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Summary: We all have a purpose. We’re all here to worship and serve God. Nothing can stop His goals and purposes. We need to figure out how we fit in, and let our light shine in a world full of darkness.

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Call to Christ, Let Your Light Shine

John 1:43-51, 1 Samuel 3:1-20, Jonah 1:1-17

Introduction

A young man accepted Christ. A little while later, a Christian teacher asked him: "What have you done for Christ since you believed?" He said, "Oh, I’m only a learner."

"Well, when you light a candle do you light it to make the candle more comfortable, or to have it give light?" He said, "Well… to give light."

"Do you expect it to give light after it is half burned, or when you first light it?" He replied, "As soon as I light it, of course."

"OK," said the teacher, "Why should you be any different? Go and do likewise.” (Sherm Nichols, “Have You Found What You’re Looking For?”, http://www.sermoncentral.com/sermon.asp?SermonID=116481&libronix=1)

We’ve all been called to Christ. We’ve been called into a relationship with our Lord and Savior. We’ve all come through our own path, and our own calling to meet God. But, each of us sheds light in our own way.

There have been many throughout scripture that have shined their own light in the darkness. Some have burned brightly right from the start. Others, have burned halfway before shedding their light. Tonight, I’d like to take a look at God’s call to some of the men in scripture, and their response to hide or shed their light.

Jonah’s Call

I’ll start with a famous story from the Old Testament. Many of you are familiar with the story of Jonah and the whale. He was trapped inside a great fish for three days, and survived by the grace of God. But, what led to that miraculous situation?

God spoke to Jonah and called him to go and preach to Nineveh, a huge city plagued with wickedness. He was to become a prophet to encourage the Ninevites to change their ways. Jonah refused. He knew what God wanted him to do, and He knew where to go… and he chose a different path to follow.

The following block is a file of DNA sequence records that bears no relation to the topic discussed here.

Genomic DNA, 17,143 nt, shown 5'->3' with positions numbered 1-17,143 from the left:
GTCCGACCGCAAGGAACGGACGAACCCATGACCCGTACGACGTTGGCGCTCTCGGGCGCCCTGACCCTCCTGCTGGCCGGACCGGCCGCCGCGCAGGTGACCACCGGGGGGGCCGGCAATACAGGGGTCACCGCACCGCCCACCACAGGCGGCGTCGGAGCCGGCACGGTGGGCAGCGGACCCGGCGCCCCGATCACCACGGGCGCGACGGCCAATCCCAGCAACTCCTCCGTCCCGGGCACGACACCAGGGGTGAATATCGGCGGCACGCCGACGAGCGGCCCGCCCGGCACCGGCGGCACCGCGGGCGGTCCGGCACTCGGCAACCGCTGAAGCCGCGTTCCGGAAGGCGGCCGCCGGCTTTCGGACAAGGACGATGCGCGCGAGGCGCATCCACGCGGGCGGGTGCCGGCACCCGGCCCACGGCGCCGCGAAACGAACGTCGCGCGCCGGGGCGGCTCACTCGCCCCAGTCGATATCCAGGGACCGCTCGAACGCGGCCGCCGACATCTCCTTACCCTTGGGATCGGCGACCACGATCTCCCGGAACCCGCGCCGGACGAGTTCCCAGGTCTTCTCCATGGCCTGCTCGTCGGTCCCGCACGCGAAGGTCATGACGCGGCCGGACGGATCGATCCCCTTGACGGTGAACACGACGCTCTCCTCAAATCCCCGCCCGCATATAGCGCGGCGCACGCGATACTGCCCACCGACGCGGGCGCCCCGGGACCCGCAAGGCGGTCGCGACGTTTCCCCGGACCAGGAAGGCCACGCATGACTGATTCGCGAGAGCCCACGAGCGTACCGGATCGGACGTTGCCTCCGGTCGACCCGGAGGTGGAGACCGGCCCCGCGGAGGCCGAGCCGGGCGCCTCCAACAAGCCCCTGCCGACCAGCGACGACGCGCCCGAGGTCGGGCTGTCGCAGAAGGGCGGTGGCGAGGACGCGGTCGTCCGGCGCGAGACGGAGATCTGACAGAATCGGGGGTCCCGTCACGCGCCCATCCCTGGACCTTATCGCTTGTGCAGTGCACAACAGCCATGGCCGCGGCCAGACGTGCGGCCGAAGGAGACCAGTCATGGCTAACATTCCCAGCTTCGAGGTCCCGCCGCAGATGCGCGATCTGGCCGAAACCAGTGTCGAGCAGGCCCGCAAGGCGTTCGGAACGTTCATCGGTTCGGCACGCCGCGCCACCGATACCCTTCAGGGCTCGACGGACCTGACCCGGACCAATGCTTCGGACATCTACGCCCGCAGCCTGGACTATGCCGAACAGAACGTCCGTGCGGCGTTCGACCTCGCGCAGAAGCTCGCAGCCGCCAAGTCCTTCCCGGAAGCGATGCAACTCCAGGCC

Instead of dedicating himself to the mission at hand, finding transportation, and heading toward the city that needed his help, Jonah rejected the call, bought a ticket on a boat headed in the opposite direction, and took off to Tarshish, leaving Nineveh in his rearview mirror.

God wasn’t too awfully happy with this. He sent a storm to pummel Jonah’s ship with waves from the sea and the strength of a violent wind. Everyone on the boat felt that they would die because the sailors couldn’t control the direction of the ship. They were far from land to give them refuge, and all seemed hopeless and doomed. Passengers felt that someone must have displeased God to have such a storm overtake the boat. After a while, conversation turned to Jonah who claimed he had fled away from the Lord. They didn’t want to hurl him into a watery death, but Jonah volunteered. They tossed him overboard, feeling it was their only option to appease the Hebrew God.

But, God’s plan was more than just getting Jonah off of that ship. It was to show Jonah who was in control. Shortly after Jonah hit the waves, the storm subsided. He quieted the wind and sent a fish to swallow the future prophet, and deliver him to Ninevah. God’s plan had not yet been fulfilled, but He would not be deterred by a man refusing to follow.


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